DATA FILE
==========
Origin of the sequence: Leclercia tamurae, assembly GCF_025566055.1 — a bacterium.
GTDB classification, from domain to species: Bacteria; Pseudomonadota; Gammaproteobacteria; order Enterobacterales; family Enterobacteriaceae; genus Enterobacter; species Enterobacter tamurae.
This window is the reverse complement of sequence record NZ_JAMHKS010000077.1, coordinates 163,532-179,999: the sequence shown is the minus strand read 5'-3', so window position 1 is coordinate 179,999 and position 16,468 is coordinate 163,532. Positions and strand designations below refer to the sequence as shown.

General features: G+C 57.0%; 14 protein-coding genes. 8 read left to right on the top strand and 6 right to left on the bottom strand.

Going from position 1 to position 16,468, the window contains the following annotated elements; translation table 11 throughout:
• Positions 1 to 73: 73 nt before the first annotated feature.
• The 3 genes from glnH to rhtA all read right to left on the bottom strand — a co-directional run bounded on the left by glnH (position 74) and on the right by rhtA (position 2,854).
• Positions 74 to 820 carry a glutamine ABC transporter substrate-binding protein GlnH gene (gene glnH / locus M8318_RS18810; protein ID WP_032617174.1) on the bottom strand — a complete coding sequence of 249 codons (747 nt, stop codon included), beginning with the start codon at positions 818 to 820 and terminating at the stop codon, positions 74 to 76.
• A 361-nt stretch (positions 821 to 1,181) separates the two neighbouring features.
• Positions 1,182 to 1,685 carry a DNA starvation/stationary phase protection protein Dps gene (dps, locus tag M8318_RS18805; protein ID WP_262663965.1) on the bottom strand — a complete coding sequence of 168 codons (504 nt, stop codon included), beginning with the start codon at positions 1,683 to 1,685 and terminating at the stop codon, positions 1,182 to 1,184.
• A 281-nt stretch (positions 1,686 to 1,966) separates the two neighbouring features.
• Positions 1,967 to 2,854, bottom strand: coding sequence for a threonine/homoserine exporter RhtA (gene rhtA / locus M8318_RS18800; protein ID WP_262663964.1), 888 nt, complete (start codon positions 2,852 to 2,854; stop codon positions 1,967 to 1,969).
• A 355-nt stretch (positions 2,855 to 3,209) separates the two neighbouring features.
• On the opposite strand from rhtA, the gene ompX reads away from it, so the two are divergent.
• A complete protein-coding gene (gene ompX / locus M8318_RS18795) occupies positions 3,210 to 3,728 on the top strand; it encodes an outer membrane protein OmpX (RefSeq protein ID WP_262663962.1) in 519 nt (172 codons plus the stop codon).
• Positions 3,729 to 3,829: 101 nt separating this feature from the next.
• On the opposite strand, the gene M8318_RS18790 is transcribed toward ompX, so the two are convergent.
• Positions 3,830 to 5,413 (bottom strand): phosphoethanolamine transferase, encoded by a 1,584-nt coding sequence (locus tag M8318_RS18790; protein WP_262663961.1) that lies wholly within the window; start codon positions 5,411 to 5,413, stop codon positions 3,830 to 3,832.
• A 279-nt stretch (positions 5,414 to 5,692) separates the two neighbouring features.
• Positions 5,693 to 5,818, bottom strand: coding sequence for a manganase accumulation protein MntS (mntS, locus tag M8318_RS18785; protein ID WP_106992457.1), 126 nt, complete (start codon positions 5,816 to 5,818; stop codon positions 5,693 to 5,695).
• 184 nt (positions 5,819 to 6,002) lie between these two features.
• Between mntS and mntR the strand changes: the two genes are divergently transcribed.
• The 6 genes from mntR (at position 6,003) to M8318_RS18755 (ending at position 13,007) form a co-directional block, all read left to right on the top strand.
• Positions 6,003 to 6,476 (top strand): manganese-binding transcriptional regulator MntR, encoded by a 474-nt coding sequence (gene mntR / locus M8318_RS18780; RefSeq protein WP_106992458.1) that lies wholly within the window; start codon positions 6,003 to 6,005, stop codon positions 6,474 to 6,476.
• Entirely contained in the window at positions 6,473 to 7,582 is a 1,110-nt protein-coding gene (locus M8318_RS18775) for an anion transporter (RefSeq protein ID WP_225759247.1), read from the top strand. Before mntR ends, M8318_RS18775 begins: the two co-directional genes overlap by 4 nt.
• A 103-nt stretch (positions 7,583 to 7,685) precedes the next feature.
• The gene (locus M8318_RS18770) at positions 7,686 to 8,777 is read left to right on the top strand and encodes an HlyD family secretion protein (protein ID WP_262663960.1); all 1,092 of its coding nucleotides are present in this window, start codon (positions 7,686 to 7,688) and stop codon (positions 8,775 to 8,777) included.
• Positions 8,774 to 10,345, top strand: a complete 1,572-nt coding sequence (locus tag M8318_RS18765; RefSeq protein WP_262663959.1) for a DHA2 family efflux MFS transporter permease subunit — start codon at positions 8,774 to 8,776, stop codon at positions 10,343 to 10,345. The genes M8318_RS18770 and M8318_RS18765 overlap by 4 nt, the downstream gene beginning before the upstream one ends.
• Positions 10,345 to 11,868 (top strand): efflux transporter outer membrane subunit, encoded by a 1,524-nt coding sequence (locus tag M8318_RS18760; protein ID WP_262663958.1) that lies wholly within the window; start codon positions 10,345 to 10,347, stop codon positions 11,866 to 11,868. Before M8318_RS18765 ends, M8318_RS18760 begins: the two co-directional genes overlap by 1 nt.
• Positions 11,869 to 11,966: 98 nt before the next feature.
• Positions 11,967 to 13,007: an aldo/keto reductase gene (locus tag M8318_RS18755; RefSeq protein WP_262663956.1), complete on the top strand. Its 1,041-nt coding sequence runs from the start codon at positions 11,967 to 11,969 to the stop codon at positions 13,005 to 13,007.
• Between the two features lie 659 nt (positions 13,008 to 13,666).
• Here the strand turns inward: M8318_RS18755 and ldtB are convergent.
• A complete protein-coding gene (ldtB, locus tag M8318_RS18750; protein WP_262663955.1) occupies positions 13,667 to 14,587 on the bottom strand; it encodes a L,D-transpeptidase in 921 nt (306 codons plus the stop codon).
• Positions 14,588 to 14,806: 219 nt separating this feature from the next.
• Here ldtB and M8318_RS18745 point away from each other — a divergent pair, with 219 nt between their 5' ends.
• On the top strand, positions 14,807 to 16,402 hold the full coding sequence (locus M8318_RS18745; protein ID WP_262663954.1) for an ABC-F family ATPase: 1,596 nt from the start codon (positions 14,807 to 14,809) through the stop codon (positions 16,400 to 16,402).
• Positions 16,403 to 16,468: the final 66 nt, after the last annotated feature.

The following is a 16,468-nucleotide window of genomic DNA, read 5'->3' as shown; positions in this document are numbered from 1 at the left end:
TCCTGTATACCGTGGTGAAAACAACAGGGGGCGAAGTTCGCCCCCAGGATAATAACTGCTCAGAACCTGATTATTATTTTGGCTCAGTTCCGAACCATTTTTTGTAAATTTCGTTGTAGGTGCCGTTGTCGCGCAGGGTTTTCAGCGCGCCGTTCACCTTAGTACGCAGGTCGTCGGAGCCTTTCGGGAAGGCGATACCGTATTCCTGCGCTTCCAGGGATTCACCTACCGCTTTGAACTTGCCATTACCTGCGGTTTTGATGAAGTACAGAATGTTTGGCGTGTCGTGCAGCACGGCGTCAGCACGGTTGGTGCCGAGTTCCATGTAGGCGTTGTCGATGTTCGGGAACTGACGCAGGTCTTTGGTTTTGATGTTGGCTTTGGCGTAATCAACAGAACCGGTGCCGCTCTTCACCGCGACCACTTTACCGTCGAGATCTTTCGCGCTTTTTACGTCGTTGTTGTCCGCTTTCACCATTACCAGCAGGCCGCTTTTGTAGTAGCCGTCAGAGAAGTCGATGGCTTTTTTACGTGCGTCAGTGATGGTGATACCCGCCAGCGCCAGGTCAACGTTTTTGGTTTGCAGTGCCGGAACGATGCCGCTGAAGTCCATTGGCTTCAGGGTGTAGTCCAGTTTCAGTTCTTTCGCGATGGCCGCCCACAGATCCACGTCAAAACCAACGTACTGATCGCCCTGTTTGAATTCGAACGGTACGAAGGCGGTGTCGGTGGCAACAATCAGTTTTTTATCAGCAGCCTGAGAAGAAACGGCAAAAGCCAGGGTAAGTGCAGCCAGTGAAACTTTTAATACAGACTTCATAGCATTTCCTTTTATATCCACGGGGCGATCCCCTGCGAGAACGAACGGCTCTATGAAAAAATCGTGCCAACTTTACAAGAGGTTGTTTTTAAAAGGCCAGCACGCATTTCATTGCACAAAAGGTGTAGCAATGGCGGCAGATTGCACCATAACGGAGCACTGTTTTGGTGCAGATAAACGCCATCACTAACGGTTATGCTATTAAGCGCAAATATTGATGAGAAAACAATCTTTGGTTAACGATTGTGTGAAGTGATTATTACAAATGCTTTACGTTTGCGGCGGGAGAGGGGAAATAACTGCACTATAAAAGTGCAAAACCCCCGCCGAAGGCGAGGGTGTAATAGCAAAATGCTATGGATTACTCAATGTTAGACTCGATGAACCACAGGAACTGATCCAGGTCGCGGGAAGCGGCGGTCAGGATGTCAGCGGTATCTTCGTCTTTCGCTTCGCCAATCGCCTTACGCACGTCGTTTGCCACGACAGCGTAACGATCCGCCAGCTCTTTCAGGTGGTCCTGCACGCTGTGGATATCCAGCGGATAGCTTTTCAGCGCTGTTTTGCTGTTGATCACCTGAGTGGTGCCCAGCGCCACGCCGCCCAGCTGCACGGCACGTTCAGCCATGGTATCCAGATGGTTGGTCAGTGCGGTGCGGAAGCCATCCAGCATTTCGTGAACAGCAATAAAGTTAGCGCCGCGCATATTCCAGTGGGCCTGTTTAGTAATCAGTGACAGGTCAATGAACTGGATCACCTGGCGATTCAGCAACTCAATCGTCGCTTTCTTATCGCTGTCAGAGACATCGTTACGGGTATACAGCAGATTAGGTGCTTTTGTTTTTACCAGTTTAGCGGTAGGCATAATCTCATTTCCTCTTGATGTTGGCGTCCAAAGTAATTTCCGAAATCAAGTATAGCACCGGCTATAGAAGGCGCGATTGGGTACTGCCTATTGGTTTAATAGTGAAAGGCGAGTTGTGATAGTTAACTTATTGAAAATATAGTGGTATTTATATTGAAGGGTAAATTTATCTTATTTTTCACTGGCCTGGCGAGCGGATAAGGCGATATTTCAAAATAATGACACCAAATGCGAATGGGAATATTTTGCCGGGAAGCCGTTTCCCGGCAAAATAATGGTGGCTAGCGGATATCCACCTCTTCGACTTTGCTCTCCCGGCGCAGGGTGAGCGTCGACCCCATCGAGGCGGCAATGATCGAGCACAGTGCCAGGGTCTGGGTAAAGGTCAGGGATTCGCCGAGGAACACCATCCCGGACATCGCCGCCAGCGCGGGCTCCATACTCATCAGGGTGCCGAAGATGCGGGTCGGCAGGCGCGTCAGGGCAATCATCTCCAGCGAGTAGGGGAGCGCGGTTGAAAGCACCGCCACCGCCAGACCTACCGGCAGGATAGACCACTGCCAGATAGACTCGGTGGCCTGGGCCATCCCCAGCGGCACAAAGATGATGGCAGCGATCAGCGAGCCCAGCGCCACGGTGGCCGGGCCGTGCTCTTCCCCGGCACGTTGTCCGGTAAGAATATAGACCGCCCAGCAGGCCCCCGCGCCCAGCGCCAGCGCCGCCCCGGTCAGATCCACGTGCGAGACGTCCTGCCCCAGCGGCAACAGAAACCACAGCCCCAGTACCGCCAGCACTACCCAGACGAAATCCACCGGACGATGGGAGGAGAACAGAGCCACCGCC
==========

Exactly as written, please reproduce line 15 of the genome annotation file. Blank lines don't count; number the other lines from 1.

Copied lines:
• A complete protein-coding gene (gene ompX / locus M8318_RS18795) occupies positions 3,210 to 3,728 on the top strand; it encodes an outer membrane protein OmpX (RefSeq protein ID WP_262663962.1) in 519 nt (172 codons plus the stop codon).